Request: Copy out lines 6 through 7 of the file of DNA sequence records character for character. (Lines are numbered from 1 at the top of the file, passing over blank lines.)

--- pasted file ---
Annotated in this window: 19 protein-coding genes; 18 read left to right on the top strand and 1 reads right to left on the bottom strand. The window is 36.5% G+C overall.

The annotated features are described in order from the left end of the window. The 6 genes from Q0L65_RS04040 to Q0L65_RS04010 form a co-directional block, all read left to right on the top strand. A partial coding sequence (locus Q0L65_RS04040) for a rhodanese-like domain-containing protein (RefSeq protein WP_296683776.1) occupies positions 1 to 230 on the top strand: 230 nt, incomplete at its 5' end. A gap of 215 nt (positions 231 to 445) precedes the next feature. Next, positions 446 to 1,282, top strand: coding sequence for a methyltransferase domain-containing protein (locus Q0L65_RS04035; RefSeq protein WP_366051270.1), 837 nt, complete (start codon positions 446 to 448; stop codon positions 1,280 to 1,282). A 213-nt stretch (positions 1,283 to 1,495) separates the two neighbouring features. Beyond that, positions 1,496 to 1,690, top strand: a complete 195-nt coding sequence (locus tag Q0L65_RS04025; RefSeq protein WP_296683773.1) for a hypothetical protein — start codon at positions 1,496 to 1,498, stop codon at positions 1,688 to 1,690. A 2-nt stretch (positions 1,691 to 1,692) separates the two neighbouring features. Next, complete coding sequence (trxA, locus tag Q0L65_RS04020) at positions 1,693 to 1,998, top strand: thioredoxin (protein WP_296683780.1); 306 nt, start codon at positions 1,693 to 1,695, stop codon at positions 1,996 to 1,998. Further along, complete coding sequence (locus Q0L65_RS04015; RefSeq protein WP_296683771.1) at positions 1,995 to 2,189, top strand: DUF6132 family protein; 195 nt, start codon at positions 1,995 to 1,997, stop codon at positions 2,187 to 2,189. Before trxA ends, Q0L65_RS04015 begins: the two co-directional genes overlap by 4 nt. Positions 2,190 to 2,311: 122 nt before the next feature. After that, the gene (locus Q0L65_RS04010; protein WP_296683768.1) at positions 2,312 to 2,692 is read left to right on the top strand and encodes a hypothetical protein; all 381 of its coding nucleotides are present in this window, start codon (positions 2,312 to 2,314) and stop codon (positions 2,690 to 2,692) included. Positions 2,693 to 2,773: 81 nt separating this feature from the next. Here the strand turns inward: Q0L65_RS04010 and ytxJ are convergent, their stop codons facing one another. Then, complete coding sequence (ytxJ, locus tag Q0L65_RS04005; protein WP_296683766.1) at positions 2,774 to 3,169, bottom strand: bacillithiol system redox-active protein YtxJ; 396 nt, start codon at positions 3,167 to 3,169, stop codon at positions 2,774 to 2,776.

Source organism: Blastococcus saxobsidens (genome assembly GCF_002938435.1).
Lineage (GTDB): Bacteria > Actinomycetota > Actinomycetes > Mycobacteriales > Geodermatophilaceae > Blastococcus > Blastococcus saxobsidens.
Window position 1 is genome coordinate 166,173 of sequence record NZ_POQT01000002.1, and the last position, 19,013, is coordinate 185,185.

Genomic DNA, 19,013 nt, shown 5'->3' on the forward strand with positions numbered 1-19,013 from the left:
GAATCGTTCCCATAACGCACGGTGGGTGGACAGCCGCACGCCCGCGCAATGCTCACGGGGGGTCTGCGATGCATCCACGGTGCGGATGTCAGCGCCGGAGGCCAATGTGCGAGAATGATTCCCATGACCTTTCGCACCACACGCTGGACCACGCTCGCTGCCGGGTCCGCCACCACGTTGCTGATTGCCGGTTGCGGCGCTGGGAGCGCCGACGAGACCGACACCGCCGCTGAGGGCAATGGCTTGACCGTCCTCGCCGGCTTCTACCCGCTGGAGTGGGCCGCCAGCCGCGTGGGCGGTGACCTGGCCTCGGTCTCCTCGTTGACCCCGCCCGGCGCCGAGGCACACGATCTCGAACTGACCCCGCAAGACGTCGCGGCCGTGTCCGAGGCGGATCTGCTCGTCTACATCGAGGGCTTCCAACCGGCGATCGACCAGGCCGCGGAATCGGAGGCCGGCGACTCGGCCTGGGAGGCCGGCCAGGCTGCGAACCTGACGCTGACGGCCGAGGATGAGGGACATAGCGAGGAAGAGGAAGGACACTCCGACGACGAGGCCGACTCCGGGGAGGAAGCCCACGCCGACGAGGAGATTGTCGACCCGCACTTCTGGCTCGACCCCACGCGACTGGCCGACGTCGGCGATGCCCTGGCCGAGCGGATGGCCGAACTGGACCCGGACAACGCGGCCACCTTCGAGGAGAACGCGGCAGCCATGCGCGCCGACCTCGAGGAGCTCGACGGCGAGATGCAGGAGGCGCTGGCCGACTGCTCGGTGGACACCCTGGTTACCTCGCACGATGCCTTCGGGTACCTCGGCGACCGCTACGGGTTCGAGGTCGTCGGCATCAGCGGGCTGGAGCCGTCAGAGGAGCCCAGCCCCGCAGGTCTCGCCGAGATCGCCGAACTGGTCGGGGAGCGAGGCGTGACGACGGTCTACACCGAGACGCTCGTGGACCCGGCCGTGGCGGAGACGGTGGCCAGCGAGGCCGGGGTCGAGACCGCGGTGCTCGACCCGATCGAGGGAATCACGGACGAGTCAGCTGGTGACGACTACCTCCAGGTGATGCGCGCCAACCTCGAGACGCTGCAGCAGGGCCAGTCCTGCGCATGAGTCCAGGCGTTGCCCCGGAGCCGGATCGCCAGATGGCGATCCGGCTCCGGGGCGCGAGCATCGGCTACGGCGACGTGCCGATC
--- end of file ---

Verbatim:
Genomic DNA, 19,013 nt, shown 5'->3' on the forward strand with positions numbered 1-19,013 from the left:
GAATCGTTCCCATAACGCACGGTGGGTGGACAGCCGCACGCCCGCGCAATGCTCACGGGGGGTCTGCGATGCATCCACGGTGCGGATGTCAGCGCCGGAGGCCAATGTGCGAGAATGATTCCCATGACCTTTCGCACCACACGCTGGACCACGCTCGCTGCCGGGTCCGCCACCACGTTGCTGATTGCCGGTTGCGGCGCTGGGAGCGCCGACGAGACCGACACCGCCGCTGAGGGCAATGGCTTGACCGTCCTCGCCGGCTTCTACCCGCTGGAGTGGGCCGCCAGCCGCGTGGGCGGTGACCTGGCCTCGGTCTCCTCGTTGACCCCGCCCGGCGCCGAGGCACACGATCTCGAACTGACCCCGCAAGACGTCGCGGCCGTGTCCGAGGCGGATCTGCTCGTCTACATCGAGGGCTTCCAACCGGCGATCGACCAGGCCGCGGAATCGGAGGCCGGCGACTCGGCCTGGGAGGCCGGCCAGGCTGCGAACCTGACGCTGACGGCCGAGGATGAGGGACATAGCGAGGAAGAGGAAGGACACTCCGACGACGAGGCCGACTCCGGGGAGGAAGCCCACGCCGACGAGGAGATTGTCGACCCGCACTTCTGGCTCGACCCCACGCGACTGGCCGACGTCGGCGATGCCCTGGCCGAGCGGATGGCCGAACTGGACCCGGACAACGCGGCCACCTTCGAGGAGAACGCGGCAGCCATGCGCGCCGACCTCGAGGAGCTCGACGGCGAGATGCAGGAGGCGCTGGCCGACTGCTCGGTGGACACCCTGGTTACCTCGCACGATGCCTTCGGGTACCTCGGCGACCGCTACGGGTTCGAGGTCGTCGGCATCAGCGGGCTGGAGCCGTCAGAGGAGCCCAGCCCCGCAGGTCTCGCCGAGATCGCCGAACTGGTCGGGGAGCGAGGCGTGACGACGGTCTACACCGAGACGCTCGTGGACCCGGCCGTGGCGGAGACGGTGGCCAGCGAGGCCGGGGTCGAGACCGCGGTGCTCGACCCGATCGAGGGAATCACGGACGAGTCAGCTGGTGACGACTACCTCCAGGTGATGCGCGCCAACCTCGAGACGCTGCAGCAGGGCCAGTCCTGCGCATGAGTCCAGGCGTTGCCCCGGAGCCGGATCGCCAGATGGCGATCCGGCTCCGGGGCGCGAGCATCGGCTACGGCGACGTGCCGATC